Ecclesiastical Administration. In 1871, Louis M. fink, OSB, was consecrated bishop of Eucarpia and auxiliary to Bishop Miège, whom he succeeded upon Miège's resignation in 1874. When Leavenworth was elevated to the status of diocese in 1877, Fink administered the entire state of Kansas, which then included 65 priests, 88 churches, three "colleges," four academies, one hospital, one orphanage, and 13 parochial schools with 1,700 pupils. During the next ten years, the building of roads and railroads, generous government land policies, and the settlement of the Native American issue on the frontier attracted immigrants; and Irish, Germans, Belgians, and French established colonies throughout the diocese. The German-Russians who settled in Ellis and Rush counties in the late 1890s left an enviable cultural heritage to the Church in Kansas. Those who worked among them included the Capuchin Fathers, Sisters of St. Agnes, and Sisters of St. Joseph of Concordia.

At Fink's suggestion, the Diocese of Leavenworth was divided and the western section constituted the Dioceses of Concordia and Wichita, Aug. 2, 1887. The areas of the three dioceses were redistributed in 1897 when boundaries were adjusted. Fink continued to administer Leavenworth until his death in 1904, when he was succeeded by Thomas F. Lillis, who was consecrated on Dec. 27, 1904, and governed the see until his transfer to the Diocese of Kansas City, Mo., in 1910. John Ward, consecrated third bishop of Leavenworth on Feb. 22, 1911, ruled until his death in 1929, when his coadjutor, Francis Johannes, succeeded to the see, which he headed until his death in 1937. Paul C. Schulte's administration, begun in 1937, was terminated by his transfer to the Archdiocese of Indianapolis in 1946, when George J. Donnelly succeeded him in Leavenworth. A year later the see was changed to Kansas City where, following Donnelly's death in 1950, Edward J. Hunkeler became successively bishop (1951) and archbishop (1952). When Hunkeler retired in 1969, he was succeeded by Bishop Ignatius J. Strecker, Bishop of Springfield-Cape Girardeau, who was Archbishop of Kansas City from 1969 until his retirement in 1993. In 1993, Bishop James P. Keleher, Bishop of Belleville was installed as Strecker's successor.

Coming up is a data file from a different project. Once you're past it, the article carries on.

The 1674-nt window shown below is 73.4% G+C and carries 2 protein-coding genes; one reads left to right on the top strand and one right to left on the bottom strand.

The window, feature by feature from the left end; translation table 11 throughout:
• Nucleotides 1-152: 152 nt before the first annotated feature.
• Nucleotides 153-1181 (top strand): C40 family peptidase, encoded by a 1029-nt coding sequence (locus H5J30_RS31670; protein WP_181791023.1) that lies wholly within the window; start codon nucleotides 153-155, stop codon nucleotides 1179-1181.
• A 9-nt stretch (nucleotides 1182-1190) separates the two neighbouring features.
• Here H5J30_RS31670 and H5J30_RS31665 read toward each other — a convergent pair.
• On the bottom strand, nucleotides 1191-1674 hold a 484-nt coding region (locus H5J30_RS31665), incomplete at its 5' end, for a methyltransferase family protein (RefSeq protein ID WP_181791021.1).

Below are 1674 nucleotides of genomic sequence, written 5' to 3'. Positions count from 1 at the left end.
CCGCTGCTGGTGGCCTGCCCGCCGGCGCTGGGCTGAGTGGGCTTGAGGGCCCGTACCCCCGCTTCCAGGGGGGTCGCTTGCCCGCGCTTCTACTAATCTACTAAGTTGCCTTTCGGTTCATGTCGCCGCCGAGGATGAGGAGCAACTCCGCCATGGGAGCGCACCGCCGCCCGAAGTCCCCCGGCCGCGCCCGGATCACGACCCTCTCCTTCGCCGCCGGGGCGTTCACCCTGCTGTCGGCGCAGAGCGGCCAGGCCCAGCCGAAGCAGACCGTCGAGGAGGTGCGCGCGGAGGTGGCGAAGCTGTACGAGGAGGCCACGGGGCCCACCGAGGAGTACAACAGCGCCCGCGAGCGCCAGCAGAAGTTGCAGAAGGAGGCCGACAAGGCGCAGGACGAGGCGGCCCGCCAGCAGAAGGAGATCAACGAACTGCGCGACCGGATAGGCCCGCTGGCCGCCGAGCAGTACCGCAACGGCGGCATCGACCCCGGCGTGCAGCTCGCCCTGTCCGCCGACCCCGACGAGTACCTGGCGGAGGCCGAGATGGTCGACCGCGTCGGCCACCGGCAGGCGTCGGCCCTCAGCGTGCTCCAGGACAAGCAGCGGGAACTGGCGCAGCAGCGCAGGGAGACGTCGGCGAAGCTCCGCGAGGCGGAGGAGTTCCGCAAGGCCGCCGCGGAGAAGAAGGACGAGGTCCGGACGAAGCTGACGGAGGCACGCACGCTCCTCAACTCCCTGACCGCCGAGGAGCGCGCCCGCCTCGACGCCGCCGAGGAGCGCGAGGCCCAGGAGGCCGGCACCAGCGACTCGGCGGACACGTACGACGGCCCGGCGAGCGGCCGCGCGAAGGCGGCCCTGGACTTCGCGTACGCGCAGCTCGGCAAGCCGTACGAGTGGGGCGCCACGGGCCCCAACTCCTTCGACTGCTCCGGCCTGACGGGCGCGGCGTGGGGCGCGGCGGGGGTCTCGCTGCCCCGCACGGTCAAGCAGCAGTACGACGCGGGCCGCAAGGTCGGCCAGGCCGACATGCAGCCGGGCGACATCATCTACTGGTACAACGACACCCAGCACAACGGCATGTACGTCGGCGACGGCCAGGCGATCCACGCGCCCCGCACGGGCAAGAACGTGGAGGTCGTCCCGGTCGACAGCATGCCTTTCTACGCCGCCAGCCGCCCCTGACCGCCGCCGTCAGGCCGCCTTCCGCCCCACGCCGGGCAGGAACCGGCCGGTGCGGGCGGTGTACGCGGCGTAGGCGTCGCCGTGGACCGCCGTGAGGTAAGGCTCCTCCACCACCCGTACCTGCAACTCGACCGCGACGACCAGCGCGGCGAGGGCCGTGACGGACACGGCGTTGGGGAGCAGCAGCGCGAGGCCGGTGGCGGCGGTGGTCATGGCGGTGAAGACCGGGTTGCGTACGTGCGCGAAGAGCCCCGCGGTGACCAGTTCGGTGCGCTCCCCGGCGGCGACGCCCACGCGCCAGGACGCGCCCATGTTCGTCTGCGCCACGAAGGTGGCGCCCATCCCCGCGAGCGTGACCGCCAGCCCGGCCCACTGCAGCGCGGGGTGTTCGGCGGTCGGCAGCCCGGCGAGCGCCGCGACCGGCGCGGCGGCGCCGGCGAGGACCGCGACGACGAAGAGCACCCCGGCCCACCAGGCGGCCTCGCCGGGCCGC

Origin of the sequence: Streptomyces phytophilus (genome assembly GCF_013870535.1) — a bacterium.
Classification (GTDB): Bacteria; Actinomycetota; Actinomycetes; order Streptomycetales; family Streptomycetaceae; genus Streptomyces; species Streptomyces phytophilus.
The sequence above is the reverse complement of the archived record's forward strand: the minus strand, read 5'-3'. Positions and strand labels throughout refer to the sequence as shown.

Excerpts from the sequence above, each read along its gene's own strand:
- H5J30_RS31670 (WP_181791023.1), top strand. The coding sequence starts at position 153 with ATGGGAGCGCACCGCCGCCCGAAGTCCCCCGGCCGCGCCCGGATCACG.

Institutional Development. In the expansion of its parochial and secondary school systems, the archdiocese pioneered in the central Catholic high school movement in the U.S. in the early 20th century. Catholic institutions of higher learning in the archdiocese included Donnelly College (Kansas City), St. Mary College (Leavenworth) and Benedictine College (Atchison), established, July 1, 1971, as a merger between St. Benedict's College, directed by the Benedictine monks; and Mt. St. Scholastica College, directed by the Benedictine Sisters.

Bibliography: p. beckman, The Catholic Church on the Kansas Frontier, 18501877 (Washington 1943). r. j. bollig, History of Catholic Education in Kansas, 18361932 (Washington 1933). Garraghan JMUS. w. w. graves, Life and Letters of Fathers Ponziglione, Schoenmakers and Other Early Jesuits at Osage Mission (St. Paul, Kan. 1916). t. h. kinsella, A Centenary of Catholicity in Kansas 18221922 (Kansas City 1921). m. e. thomas, Footprints on the Frontier (Westminster, Md. 1948). the archdiocese of kansas city in kansas, The Archdiocese of Kansas City in Kansas: 150 Years of Faith 18502000 (Strasbourg, France 2000).

[m. e. thomas/eds.]

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Kansas City, Archdiocese of